Next-generation brain implants aim to be smaller and carry more electrodes while consuming low power. Imec recently designed a new low-power, miniature chip for large-scale recordings that is 16 times smaller than the state of the art. The impressive miniaturization (total area per channel of 0.005 mm2) was achieved by applying smart design solutions on the one hand and harnessing the advantages of a smaller technology node on the other hand. The chip uses a direct digitization architecture which aims at converting the weak neural signals from the analog to the digital domain as close as possible to the electrodes that capture them. This approach saves area and improves the signal quality. In addition, with this new prototype, the team explored for the first time a 22nm CMOS technology.
At the same time, imec is working on the wireless transfer of the enormous amounts of data these high-density probes create. They designed an ultra-wideband (UWB) transmitter chip that pushes data rates up to 1.66 Gb/s using little power. In addition, the researchers increased the wireless part of the system by removing the wire between the implant and the head-mounted or subcutaneous module. Using galvanic-coupled body channel communication, imec demonstrates a transdural link that can transmit the implant’s data at an incredible >250 Mbps data rate. Lastly, the team works on ways to compress the data. A clever neuromorphic sensing system based on how neurons relay information demonstrates data compression rates of >125 times, barely requiring energy. These advancements will enable the next leap into miniature, high-density, low-power wireless brain implants.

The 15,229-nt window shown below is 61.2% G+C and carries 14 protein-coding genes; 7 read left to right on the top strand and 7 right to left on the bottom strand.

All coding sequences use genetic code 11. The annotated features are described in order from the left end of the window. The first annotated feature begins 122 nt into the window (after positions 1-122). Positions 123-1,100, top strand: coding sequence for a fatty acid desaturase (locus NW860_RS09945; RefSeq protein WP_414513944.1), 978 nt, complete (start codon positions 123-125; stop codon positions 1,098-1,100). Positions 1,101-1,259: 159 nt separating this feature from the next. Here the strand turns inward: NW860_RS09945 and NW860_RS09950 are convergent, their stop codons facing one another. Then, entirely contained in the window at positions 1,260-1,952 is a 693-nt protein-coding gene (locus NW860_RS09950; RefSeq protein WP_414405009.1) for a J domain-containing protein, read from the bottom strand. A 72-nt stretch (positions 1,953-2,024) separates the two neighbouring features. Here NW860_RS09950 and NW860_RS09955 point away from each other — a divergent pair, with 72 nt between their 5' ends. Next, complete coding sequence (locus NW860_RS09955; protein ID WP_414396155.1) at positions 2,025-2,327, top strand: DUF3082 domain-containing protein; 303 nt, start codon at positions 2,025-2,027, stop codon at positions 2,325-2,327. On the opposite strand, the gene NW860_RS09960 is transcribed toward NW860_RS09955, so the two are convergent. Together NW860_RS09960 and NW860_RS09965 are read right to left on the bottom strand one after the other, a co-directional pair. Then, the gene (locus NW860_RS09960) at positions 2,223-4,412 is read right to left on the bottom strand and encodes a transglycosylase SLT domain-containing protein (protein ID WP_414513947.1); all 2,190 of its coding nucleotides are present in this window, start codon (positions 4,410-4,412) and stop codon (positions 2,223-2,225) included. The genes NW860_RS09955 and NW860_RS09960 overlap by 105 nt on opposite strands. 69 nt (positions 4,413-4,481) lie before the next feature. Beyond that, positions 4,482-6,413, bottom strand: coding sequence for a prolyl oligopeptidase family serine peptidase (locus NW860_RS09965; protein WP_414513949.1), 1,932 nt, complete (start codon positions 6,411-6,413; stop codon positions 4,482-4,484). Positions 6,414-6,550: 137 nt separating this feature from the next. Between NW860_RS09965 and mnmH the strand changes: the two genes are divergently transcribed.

Read all the details in the full article, published in DesignNews
Yao-Hong Liu is currently Scientific Director in imec. He is a recipient of European Research Council (ERC) Consolidator grant. He is also a guest professor at Delft University of Technology. His current research focuses on wireless communication and edge computation for implantable brain-computer interfaces (BCIs) and IoT applications.Dr. Liu received his Ph.D. degree from National Taiwan University, Taiwan, in 2009. He was with Terax, Via Telecom (now Intel), and Mobile Devices, Taiwan, from 2002 to 2010, developing wireless transceiver ICs. Since 2010, he joined imec, the Netherlands, and is leading the research of the ultra-low power ASIC design. He received the IEEE Brain and Solid-State Circuits joint-society best paper award honorable mention 2022. He is currently a steering committee member of IEEE RFIC symposium.
Carolina Mora Lopez received the Ph.D. degree in electrical engineering from KU Leuven, Leuven, Belgium, in 2012, in collaboration with imec, Leuven. From 2012 to 2018, she worked as a Researcher and an Analog Designer with imec focused on interfaces for neural-sensing applications. She is currently the Scientific Director and the Team Leader of the circuits for neural interfaces team with imec. Her research interests include analog and mixed-signal circuit design for sensors, bioelectronics, and neural interfaces. Dr. Mora Lopez is an IEEE SSCS Distinguish Lecturer and serves on the Technical Program Committee of the VLSI Circuits Symposium, International Solid-State Circuits Conference (ISSCC), and ESSCIRC conferences.
26 October 2023